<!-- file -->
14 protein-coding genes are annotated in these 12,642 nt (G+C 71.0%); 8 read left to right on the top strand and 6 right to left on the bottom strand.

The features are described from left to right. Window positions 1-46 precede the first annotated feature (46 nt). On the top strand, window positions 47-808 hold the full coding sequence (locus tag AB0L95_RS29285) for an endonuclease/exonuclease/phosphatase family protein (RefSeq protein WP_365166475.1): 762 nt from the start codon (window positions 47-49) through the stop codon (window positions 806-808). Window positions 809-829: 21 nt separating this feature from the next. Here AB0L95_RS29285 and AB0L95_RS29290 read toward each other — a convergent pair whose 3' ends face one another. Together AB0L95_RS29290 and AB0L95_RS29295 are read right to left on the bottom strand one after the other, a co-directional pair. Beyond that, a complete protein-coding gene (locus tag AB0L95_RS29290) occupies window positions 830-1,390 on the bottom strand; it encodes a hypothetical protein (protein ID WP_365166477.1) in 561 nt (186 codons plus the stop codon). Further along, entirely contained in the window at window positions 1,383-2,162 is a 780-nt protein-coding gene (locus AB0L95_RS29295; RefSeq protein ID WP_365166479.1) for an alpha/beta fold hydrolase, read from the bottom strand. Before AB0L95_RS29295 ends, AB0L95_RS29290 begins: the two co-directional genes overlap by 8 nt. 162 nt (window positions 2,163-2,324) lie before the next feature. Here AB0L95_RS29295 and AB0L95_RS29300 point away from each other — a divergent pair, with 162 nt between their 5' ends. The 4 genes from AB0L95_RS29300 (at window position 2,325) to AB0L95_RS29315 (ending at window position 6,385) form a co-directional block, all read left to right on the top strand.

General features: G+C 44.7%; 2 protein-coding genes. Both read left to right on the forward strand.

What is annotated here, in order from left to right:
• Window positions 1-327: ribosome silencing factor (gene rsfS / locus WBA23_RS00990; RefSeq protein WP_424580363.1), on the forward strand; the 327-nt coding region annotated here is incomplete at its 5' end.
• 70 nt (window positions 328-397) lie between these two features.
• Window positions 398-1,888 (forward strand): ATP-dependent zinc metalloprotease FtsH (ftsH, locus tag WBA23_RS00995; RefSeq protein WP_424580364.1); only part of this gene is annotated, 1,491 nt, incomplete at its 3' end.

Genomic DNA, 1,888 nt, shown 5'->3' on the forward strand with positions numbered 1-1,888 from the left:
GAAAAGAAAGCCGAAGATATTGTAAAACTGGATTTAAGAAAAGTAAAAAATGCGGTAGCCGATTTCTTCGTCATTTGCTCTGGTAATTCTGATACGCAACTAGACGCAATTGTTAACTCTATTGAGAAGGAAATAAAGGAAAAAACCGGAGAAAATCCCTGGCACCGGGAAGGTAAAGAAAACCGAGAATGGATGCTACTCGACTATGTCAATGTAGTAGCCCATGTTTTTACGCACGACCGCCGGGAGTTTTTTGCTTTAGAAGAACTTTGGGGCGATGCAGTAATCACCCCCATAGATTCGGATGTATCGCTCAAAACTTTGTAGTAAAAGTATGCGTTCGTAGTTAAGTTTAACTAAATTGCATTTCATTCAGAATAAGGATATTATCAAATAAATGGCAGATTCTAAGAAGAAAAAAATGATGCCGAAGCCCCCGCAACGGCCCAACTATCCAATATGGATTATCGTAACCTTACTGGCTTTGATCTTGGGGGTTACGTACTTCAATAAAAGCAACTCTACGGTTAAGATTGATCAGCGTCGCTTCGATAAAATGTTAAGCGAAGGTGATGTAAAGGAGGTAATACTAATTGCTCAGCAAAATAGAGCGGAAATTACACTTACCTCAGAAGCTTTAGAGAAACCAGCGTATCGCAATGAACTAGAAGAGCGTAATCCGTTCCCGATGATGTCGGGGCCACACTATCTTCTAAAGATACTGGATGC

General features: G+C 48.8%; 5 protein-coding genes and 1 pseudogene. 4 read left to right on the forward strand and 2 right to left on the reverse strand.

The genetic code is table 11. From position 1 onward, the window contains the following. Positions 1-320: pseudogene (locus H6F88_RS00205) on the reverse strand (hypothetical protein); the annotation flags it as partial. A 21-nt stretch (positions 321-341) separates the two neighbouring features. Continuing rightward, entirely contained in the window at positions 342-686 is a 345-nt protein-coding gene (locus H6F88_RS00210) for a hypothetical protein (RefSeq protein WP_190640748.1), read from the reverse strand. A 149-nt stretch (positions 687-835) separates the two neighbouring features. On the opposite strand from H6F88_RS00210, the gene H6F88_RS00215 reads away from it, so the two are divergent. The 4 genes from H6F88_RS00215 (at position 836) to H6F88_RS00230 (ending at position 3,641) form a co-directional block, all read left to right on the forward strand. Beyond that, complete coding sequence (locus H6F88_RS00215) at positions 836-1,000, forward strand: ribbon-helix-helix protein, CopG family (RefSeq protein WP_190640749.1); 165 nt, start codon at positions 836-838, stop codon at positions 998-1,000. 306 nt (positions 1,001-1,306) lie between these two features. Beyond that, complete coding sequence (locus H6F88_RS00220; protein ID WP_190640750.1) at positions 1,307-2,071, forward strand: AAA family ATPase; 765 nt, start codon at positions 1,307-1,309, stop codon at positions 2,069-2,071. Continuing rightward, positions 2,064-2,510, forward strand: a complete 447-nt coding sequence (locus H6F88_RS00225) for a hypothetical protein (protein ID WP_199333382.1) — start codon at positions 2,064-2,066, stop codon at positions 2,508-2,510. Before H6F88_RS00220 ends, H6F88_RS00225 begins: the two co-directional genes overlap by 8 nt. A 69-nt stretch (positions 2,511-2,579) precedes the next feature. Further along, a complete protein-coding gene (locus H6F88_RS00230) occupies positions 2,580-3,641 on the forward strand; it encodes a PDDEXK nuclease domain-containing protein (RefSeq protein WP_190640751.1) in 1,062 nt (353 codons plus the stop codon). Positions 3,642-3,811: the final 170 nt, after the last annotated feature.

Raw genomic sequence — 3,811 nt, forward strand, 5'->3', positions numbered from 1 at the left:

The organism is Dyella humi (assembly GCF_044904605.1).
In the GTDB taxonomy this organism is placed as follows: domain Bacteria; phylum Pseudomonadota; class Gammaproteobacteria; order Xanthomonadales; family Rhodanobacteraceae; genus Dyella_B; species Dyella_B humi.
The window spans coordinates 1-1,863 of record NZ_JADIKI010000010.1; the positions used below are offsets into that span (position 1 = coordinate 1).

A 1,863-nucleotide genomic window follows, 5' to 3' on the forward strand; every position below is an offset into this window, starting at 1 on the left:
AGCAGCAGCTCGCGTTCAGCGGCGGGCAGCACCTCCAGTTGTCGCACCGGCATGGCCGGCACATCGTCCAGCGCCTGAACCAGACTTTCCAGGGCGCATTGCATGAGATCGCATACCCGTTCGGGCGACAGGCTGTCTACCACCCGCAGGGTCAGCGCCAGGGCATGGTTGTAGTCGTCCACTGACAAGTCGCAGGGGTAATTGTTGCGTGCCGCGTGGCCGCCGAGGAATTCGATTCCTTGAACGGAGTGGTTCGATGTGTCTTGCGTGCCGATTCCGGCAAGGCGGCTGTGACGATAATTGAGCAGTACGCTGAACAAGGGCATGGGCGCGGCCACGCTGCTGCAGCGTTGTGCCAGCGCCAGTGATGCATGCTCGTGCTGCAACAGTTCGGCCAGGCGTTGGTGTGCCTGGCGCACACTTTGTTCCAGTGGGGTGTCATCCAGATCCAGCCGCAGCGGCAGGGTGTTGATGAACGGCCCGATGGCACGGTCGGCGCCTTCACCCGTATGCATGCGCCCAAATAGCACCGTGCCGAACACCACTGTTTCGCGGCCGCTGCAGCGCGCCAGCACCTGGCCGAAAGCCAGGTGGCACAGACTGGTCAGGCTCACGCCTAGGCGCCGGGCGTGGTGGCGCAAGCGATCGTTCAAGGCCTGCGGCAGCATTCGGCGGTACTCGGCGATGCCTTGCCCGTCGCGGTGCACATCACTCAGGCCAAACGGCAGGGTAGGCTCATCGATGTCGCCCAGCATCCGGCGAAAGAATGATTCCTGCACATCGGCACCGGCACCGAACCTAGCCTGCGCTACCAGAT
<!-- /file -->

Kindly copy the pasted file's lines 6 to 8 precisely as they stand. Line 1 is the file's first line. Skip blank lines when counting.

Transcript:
• 70 nt (window positions 328-397) lie between these two features.
• Window positions 398-1,888 (forward strand): ATP-dependent zinc metalloprotease FtsH (ftsH, locus tag WBA23_RS00995; RefSeq protein WP_424580364.1); only part of this gene is annotated, 1,491 nt, incomplete at its 3' end.

Genomic DNA, 1,888 nt, shown 5'->3' on the forward strand with positions numbered 1-1,888 from the left: